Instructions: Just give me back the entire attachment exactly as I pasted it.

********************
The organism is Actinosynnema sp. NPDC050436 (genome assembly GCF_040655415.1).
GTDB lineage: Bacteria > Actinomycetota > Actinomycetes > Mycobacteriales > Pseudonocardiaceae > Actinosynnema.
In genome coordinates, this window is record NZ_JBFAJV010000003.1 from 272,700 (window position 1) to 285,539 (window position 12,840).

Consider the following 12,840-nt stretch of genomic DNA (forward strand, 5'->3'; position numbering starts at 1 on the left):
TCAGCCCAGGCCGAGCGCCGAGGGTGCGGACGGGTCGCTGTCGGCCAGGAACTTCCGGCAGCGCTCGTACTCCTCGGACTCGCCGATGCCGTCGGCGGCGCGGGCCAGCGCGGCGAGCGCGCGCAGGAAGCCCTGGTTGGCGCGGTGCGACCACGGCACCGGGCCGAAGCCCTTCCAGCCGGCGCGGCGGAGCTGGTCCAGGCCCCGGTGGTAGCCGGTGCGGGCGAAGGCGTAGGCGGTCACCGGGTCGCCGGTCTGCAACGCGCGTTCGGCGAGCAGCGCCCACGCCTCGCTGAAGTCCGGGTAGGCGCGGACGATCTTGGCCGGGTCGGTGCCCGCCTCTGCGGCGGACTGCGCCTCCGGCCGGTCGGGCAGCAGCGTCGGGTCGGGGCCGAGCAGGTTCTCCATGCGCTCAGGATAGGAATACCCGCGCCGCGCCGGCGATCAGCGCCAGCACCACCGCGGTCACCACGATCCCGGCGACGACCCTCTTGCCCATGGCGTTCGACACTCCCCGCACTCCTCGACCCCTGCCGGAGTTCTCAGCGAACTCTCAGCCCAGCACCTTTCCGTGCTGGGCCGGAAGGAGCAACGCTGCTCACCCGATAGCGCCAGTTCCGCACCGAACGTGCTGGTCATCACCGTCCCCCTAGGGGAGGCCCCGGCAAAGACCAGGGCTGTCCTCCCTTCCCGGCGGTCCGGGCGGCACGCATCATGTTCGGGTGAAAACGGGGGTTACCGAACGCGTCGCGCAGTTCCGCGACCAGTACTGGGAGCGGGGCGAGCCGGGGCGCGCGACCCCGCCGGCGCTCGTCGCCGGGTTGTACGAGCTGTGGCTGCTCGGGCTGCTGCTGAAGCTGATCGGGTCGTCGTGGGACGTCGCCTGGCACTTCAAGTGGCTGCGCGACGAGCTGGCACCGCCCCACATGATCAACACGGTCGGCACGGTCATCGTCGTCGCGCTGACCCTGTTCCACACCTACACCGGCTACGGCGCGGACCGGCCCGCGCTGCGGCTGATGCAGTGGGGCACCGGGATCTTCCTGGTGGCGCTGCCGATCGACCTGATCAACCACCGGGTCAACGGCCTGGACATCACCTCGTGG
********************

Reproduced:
The organism is Actinosynnema sp. NPDC050436 (genome assembly GCF_040655415.1).
GTDB lineage: Bacteria > Actinomycetota > Actinomycetes > Mycobacteriales > Pseudonocardiaceae > Actinosynnema.
In genome coordinates, this window is record NZ_JBFAJV010000003.1 from 272,700 (window position 1) to 285,539 (window position 12,840).

Consider the following 12,840-nt stretch of genomic DNA (forward strand, 5'->3'; position numbering starts at 1 on the left):
TCAGCCCAGGCCGAGCGCCGAGGGTGCGGACGGGTCGCTGTCGGCCAGGAACTTCCGGCAGCGCTCGTACTCCTCGGACTCGCCGATGCCGTCGGCGGCGCGGGCCAGCGCGGCGAGCGCGCGCAGGAAGCCCTGGTTGGCGCGGTGCGACCACGGCACCGGGCCGAAGCCCTTCCAGCCGGCGCGGCGGAGCTGGTCCAGGCCCCGGTGGTAGCCGGTGCGGGCGAAGGCGTAGGCGGTCACCGGGTCGCCGGTCTGCAACGCGCGTTCGGCGAGCAGCGCCCACGCCTCGCTGAAGTCCGGGTAGGCGCGGACGATCTTGGCCGGGTCGGTGCCCGCCTCTGCGGCGGACTGCGCCTCCGGCCGGTCGGGCAGCAGCGTCGGGTCGGGGCCGAGCAGGTTCTCCATGCGCTCAGGATAGGAATACCCGCGCCGCGCCGGCGATCAGCGCCAGCACCACCGCGGTCACCACGATCCCGGCGACGACCCTCTTGCCCATGGCGTTCGACACTCCCCGCACTCCTCGACCCCTGCCGGAGTTCTCAGCGAACTCTCAGCCCAGCACCTTTCCGTGCTGGGCCGGAAGGAGCAACGCTGCTCACCCGATAGCGCCAGTTCCGCACCGAACGTGCTGGTCATCACCGTCCCCCTAGGGGAGGCCCCGGCAAAGACCAGGGCTGTCCTCCCTTCCCGGCGGTCCGGGCGGCACGCATCATGTTCGGGTGAAAACGGGGGTTACCGAACGCGTCGCGCAGTTCCGCGACCAGTACTGGGAGCGGGGCGAGCCGGGGCGCGCGACCCCGCCGGCGCTCGTCGCCGGGTTGTACGAGCTGTGGCTGCTCGGGCTGCTGCTGAAGCTGATCGGGTCGTCGTGGGACGTCGCCTGGCACTTCAAGTGGCTGCGCGACGAGCTGGCACCGCCCCACATGATCAACACGGTCGGCACGGTCATCGTCGTCGCGCTGACCCTGTTCCACACCTACACCGGCTACGGCGCGGACCGGCCCGCGCTGCGGCTGATGCAGTGGGGCACCGGGATCTTCCTGGTGGCGCTGCCGATCGACCTGATCAACCACCGGGTCAACGGCCTGGACATCACCTCGTGG